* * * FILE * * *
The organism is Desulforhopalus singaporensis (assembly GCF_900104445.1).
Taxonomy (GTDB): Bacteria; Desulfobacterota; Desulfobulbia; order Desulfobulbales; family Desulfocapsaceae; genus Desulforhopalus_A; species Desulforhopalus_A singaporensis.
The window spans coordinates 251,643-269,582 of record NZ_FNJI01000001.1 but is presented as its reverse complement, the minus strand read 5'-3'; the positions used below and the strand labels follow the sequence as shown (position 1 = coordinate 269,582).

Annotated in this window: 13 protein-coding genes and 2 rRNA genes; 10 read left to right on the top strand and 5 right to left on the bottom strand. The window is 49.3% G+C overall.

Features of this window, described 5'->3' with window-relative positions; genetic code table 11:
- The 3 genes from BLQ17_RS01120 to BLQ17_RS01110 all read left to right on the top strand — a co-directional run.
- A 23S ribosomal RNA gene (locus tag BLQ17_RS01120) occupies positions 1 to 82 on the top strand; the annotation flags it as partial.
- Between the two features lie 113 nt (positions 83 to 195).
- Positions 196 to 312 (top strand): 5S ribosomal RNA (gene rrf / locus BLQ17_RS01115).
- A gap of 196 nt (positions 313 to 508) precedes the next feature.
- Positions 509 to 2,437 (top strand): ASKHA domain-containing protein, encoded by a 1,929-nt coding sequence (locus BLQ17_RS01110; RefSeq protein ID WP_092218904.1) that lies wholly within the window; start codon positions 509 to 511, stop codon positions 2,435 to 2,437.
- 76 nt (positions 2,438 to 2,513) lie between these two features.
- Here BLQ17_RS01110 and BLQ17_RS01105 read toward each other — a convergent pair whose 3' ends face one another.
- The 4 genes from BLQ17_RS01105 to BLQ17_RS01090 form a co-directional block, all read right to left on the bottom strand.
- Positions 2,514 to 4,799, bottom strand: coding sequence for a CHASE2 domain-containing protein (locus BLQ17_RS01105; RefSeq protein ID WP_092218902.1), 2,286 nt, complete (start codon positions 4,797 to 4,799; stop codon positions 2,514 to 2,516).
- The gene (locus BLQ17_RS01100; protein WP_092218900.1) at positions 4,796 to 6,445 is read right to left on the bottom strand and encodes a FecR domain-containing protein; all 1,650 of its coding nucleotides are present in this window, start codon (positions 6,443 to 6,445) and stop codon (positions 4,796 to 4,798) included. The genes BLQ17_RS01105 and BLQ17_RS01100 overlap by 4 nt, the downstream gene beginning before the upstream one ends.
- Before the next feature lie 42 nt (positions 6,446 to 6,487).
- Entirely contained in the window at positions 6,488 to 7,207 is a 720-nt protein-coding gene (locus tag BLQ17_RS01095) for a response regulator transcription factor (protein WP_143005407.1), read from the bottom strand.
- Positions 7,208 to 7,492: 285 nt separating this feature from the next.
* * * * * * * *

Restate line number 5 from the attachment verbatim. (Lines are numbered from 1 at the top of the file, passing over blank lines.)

Features of this window, described 5'->3' with window-relative positions; genetic code table 11: